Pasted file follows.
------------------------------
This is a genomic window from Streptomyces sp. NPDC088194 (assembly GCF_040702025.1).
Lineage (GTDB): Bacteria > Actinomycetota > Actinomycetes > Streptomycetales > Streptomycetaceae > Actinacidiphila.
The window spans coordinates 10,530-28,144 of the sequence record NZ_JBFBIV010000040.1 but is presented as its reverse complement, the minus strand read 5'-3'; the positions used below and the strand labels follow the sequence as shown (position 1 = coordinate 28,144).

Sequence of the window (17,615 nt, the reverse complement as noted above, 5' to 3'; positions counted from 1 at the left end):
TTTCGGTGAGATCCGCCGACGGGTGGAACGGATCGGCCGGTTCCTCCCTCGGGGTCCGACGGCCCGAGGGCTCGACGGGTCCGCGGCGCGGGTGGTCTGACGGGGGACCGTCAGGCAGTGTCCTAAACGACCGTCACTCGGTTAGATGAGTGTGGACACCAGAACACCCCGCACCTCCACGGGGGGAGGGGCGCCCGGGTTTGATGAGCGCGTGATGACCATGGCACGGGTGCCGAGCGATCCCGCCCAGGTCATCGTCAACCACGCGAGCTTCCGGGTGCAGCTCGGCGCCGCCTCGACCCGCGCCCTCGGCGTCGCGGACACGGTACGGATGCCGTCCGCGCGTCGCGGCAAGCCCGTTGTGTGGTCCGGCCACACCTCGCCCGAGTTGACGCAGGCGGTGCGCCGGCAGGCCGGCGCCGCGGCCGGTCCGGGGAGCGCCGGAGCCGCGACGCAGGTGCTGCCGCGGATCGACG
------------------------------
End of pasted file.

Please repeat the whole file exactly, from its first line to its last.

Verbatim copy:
This is a genomic window from Streptomyces sp. NPDC088194 (assembly GCF_040702025.1).
Lineage (GTDB): Bacteria > Actinomycetota > Actinomycetes > Streptomycetales > Streptomycetaceae > Actinacidiphila.
The window spans coordinates 10,530-28,144 of the sequence record NZ_JBFBIV010000040.1 but is presented as its reverse complement, the minus strand read 5'-3'; the positions used below and the strand labels follow the sequence as shown (position 1 = coordinate 28,144).

Sequence of the window (17,615 nt, the reverse complement as noted above, 5' to 3'; positions counted from 1 at the left end):
TTTCGGTGAGATCCGCCGACGGGTGGAACGGATCGGCCGGTTCCTCCCTCGGGGTCCGACGGCCCGAGGGCTCGACGGGTCCGCGGCGCGGGTGGTCTGACGGGGGACCGTCAGGCAGTGTCCTAAACGACCGTCACTCGGTTAGATGAGTGTGGACACCAGAACACCCCGCACCTCCACGGGGGGAGGGGCGCCCGGGTTTGATGAGCGCGTGATGACCATGGCACGGGTGCCGAGCGATCCCGCCCAGGTCATCGTCAACCACGCGAGCTTCCGGGTGCAGCTCGGCGCCGCCTCGACCCGCGCCCTCGGCGTCGCGGACACGGTACGGATGCCGTCCGCGCGTCGCGGCAAGCCCGTTGTGTGGTCCGGCCACACCTCGCCCGAGTTGACGCAGGCGGTGCGCCGGCAGGCCGGCGCCGCGGCCGGTCCGGGGAGCGCCGGAGCCGCGACGCAGGTGCTGCCGCGGATCGACG